195.  But what sort of digital Britain does the Government envisage? The Green Paper focuses on changing the transmission technology used for radio and television from analogue to digital. However, the potential for new technology to change the way people access the media goes far beyond this. For example, an increasing number of broadband homes are using the internet to receive radio and television services through various techniques such as streamed audio and video, file sharing and file downloading. This type of internet access already provides a promising way to combine achievement of two distinct Government's policies—turning off analogue transmission of radio and television and promoting affordable and universal access to digital interactivity via the internet.

196.  The Green Paper focuses on analogue switch-off and therefore so shall we. Analogue switch-off is a government policy. For many households the most cost effective way to get digital television will be from digital terrestrial signals but 27 per cent of UK households will be unable to get digital terrestrial services until the analogue terrestrial signal is switched off. The Government therefore state that they will "pursue digital switchover as the only way to ensure that the benefits of high quality, free-to-view digital television are available to all".[73] They intend the BBC to take a leading role in this process covering some switchover costs through the licence fee. In a speech to the Royal Television Society Cambridge Convention on Thursday 15 September 2005 Tessa Jowell announced subsidies for the elderly and disabled who might otherwise struggle with the costs of digital switchover. The Government intend that this support will be funded by the BBC through its licence fee.

197.  Already, new BBC services have helped increase take-up of digital technology. Freeview, the BBC's joint venture with BSkyB and the US transmission firm Crown Castle, has been the main driver in the take up of digital terrestrial television. The BBC and the commercial radio industry jointly set up the Digital Radio Development Bureau and have played an important role in promoting take up of Digital Radio. The Government now propose that the BBC should promote digital radio to extend digital radio coverage to 90 per cent of the UK population. In television, the Government have taken up the BBC's offer to play a leading role in digital switchover and in the Switchco organisation (now called Digital UK). Digital UK will co-ordinate the technical process of switchover, play a leading role in the public information campaign about switchover and help establish and fund schemes to assist the most vulnerable consumers to switch to digital.[74]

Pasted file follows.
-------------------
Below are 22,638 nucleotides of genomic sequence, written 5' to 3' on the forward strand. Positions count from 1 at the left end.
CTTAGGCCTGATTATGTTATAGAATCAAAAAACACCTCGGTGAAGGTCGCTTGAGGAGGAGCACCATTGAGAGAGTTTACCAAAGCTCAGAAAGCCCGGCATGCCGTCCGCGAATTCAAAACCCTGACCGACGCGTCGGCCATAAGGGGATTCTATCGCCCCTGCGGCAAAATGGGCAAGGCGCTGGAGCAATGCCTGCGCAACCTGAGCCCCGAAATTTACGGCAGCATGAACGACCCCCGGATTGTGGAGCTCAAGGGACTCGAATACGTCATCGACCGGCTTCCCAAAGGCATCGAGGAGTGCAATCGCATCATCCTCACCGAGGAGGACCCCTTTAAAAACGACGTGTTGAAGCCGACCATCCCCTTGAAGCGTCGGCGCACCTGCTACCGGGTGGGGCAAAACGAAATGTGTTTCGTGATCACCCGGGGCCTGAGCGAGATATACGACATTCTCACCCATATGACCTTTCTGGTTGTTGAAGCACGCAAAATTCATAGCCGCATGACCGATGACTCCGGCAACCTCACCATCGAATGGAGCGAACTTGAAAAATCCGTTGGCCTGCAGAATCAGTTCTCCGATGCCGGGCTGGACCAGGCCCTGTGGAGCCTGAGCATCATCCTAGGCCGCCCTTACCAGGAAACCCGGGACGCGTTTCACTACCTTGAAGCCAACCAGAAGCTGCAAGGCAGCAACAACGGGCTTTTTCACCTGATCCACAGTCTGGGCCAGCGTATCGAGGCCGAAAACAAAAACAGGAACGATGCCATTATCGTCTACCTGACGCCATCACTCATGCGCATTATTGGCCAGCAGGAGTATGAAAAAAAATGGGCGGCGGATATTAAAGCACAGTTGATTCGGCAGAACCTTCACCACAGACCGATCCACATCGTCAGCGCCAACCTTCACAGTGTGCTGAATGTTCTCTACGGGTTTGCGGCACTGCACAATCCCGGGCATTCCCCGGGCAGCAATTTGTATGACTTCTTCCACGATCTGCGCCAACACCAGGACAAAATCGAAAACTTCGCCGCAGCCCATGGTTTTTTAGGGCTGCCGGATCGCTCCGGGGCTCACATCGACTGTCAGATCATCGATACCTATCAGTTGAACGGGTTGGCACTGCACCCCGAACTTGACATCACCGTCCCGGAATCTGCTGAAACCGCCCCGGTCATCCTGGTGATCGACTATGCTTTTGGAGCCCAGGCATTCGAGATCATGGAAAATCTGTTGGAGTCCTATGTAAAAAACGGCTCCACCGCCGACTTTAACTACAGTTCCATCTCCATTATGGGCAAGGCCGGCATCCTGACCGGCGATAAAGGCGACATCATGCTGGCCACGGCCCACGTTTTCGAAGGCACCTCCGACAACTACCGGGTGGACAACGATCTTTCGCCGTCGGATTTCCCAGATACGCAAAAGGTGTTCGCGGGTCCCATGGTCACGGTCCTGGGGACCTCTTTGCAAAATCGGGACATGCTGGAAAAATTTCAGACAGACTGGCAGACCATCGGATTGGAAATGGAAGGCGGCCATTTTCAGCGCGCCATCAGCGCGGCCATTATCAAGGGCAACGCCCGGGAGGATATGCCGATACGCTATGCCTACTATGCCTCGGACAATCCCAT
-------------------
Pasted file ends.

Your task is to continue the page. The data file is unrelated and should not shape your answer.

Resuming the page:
198.  It is already clear that analogue switch-off will be very costly. Viewers and listeners will have to replace or adapt all their analogue television sets and video and audio recorders. Moreover, the costs to broadcasters of digitising their studio and transmission networks will be formidable. In its licence fee bid for the period 2007-13 the BBC's estimates of its own costs of completing the transition from analogue to digital are of the order of £1.64bn.[75] While many of these costs are associated with the BBC's internal plans for new services a significant proportion of the £1.64bn is money earmarked for fulfilling roles the Government have asked the BBC to undertake. These include taking a prominent role in Digital UK and being a major contributor to the marketing and communications activities linked to switchover as well as providing targeted help for the vulnerable and disadvantaged. These costs will be significant, for example when it launched its recent licence fee bid, the BBC stated that its role in Digital UK will cost £200m.

199.  We support the Government's objective to bring the benefits of digital broadcasting to all UK households. However, there are three possible objections to the BBC playing a lead role in switchover. First, the implications for the BBC's political independence if it is charged with delivering a government policy. Second, the evidence that the wider broadcasting market does not trust the BBC to promote and deliver switchover in a neutral way. Third, if it is to cover some switchover costs the BBC argues that the licence fee may increase significantly which, in turn will disproportionately burden low income households.

200.  The BBC should not be expected to cover external switchover costs as it is the licence fee payer who will really be paying. Switchover will already impose compulsory costs on some consumers who will need to obtain one or more set-top boxes or integrated digital televisions. The Government's updated cost benefit analysis report published in February 2005 showed quantifiable benefits to the UK economy from analogue switch-off of £1.1-£2.2.billion (in net present value terms).[76] The Government will be in direct receipt of the proceeds of the sale of analogue spectrum. Although the value of this spectrum will not be known until it is sold it is undoubtedly a very valuable asset. Given the financial benefit that the Government will accrue we do not believe that the costs of promoting and co-ordinating digital switchover and providing targeted help for the vulnerable and disadvantaged should fall on the licence fee payer. Such costs should be covered by the Government (i.e. the general tax payer). Switchover is a Government policy which applies to, and affects, all broadcasters and all viewers and listeners.

201.  Digital terrestrial television is normally provided to UK viewers through Freeview. Compared to some other cable and satellite methods of providing digital television it has limited interactivity and functions. In its response to the Green Paper the BBC cites the digital terrestrial television network as its first priority in helping to create the conditions for analogue switch-off, although it is also seeking to develop, market and promote a free to view digital satellite service. We note that BSkyB are already doing this.